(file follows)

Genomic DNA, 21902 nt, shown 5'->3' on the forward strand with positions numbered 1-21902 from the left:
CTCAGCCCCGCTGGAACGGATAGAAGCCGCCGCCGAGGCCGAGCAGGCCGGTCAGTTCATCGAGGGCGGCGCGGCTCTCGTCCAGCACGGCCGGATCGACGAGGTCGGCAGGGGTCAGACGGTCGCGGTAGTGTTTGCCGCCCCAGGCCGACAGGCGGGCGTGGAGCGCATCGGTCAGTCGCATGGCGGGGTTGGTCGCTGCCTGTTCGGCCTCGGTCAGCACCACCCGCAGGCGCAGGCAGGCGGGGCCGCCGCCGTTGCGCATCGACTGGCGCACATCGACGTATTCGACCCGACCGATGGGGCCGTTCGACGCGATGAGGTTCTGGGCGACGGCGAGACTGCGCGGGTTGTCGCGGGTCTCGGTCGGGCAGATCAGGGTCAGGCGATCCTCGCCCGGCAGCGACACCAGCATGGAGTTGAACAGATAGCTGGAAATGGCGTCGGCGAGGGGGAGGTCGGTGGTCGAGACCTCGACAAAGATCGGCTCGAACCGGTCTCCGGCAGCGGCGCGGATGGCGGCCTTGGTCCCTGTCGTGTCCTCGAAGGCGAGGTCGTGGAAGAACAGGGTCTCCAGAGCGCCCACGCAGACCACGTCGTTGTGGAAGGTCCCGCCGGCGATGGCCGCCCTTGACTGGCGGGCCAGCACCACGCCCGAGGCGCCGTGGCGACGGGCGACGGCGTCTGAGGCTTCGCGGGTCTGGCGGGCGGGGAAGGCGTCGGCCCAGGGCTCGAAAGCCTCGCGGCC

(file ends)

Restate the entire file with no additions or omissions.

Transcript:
Genomic DNA, 21902 nt, shown 5'->3' on the forward strand with positions numbered 1-21902 from the left:
CTCAGCCCCGCTGGAACGGATAGAAGCCGCCGCCGAGGCCGAGCAGGCCGGTCAGTTCATCGAGGGCGGCGCGGCTCTCGTCCAGCACGGCCGGATCGACGAGGTCGGCAGGGGTCAGACGGTCGCGGTAGTGTTTGCCGCCCCAGGCCGACAGGCGGGCGTGGAGCGCATCGGTCAGTCGCATGGCGGGGTTGGTCGCTGCCTGTTCGGCCTCGGTCAGCACCACCCGCAGGCGCAGGCAGGCGGGGCCGCCGCCGTTGCGCATCGACTGGCGCACATCGACGTATTCGACCCGACCGATGGGGCCGTTCGACGCGATGAGGTTCTGGGCGACGGCGAGACTGCGCGGGTTGTCGCGGGTCTCGGTCGGGCAGATCAGGGTCAGGCGATCCTCGCCCGGCAGCGACACCAGCATGGAGTTGAACAGATAGCTGGAAATGGCGTCGGCGAGGGGGAGGTCGGTGGTCGAGACCTCGACAAAGATCGGCTCGAACCGGTCTCCGGCAGCGGCGCGGATGGCGGCCTTGGTCCCTGTCGTGTCCTCGAAGGCGAGGTCGTGGAAGAACAGGGTCTCCAGAGCGCCCACGCAGACCACGTCGTTGTGGAAGGTCCCGCCGGCGATGGCCGCCCTTGACTGGCGGGCCAGCACCACGCCCGAGGCGCCGTGGCGACGGGCGACGGCGTCTGAGGCTTCGCGGGTCTGGCGGGCGGGGAAGGCGTCGGCCCAGGGCTCGAAAGCCTCGCGGCC